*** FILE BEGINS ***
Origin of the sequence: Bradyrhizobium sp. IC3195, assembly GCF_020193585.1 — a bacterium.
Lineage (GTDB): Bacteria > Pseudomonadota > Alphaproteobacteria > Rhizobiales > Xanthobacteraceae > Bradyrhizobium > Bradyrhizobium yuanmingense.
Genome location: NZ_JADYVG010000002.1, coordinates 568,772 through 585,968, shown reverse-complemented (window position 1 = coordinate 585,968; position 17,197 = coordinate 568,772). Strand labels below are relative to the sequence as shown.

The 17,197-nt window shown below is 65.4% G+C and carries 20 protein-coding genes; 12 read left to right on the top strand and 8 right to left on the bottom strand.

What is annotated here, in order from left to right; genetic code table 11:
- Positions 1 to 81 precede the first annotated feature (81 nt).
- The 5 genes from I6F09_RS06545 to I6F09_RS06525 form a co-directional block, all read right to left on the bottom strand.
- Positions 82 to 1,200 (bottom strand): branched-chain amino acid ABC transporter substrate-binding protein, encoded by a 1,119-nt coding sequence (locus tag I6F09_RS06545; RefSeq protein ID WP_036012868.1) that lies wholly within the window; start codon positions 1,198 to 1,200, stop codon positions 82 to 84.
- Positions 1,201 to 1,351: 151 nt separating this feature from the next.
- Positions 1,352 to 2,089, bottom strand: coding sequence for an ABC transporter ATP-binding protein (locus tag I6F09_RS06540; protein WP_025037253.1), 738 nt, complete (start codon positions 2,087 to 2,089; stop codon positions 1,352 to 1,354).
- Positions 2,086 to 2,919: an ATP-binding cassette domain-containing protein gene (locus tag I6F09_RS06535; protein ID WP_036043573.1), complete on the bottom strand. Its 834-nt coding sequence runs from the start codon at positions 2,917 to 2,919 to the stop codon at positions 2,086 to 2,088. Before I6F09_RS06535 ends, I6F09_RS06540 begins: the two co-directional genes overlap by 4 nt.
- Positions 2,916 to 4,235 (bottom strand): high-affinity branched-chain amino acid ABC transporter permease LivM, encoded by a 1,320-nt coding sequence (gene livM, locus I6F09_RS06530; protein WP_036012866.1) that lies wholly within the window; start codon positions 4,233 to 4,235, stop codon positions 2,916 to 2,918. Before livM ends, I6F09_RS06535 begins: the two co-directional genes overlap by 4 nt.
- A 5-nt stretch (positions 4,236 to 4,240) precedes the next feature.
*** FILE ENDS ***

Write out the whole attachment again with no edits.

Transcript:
Origin of the sequence: Bradyrhizobium sp. IC3195, assembly GCF_020193585.1 — a bacterium.
Lineage (GTDB): Bacteria > Pseudomonadota > Alphaproteobacteria > Rhizobiales > Xanthobacteraceae > Bradyrhizobium > Bradyrhizobium yuanmingense.
Genome location: NZ_JADYVG010000002.1, coordinates 568,772 through 585,968, shown reverse-complemented (window position 1 = coordinate 585,968; position 17,197 = coordinate 568,772). Strand labels below are relative to the sequence as shown.

The 17,197-nt window shown below is 65.4% G+C and carries 20 protein-coding genes; 12 read left to right on the top strand and 8 right to left on the bottom strand.

What is annotated here, in order from left to right; genetic code table 11:
- Positions 1 to 81 precede the first annotated feature (81 nt).
- The 5 genes from I6F09_RS06545 to I6F09_RS06525 form a co-directional block, all read right to left on the bottom strand.
- Positions 82 to 1,200 (bottom strand): branched-chain amino acid ABC transporter substrate-binding protein, encoded by a 1,119-nt coding sequence (locus tag I6F09_RS06545; RefSeq protein ID WP_036012868.1) that lies wholly within the window; start codon positions 1,198 to 1,200, stop codon positions 82 to 84.
- Positions 1,201 to 1,351: 151 nt separating this feature from the next.
- Positions 1,352 to 2,089, bottom strand: coding sequence for an ABC transporter ATP-binding protein (locus tag I6F09_RS06540; protein WP_025037253.1), 738 nt, complete (start codon positions 2,087 to 2,089; stop codon positions 1,352 to 1,354).
- Positions 2,086 to 2,919: an ATP-binding cassette domain-containing protein gene (locus tag I6F09_RS06535; protein ID WP_036043573.1), complete on the bottom strand. Its 834-nt coding sequence runs from the start codon at positions 2,917 to 2,919 to the stop codon at positions 2,086 to 2,088. Before I6F09_RS06535 ends, I6F09_RS06540 begins: the two co-directional genes overlap by 4 nt.
- Positions 2,916 to 4,235 (bottom strand): high-affinity branched-chain amino acid ABC transporter permease LivM, encoded by a 1,320-nt coding sequence (gene livM, locus I6F09_RS06530; protein WP_036012866.1) that lies wholly within the window; start codon positions 4,233 to 4,235, stop codon positions 2,916 to 2,918. Before livM ends, I6F09_RS06535 begins: the two co-directional genes overlap by 4 nt.
- A 5-nt stretch (positions 4,236 to 4,240) precedes the next feature.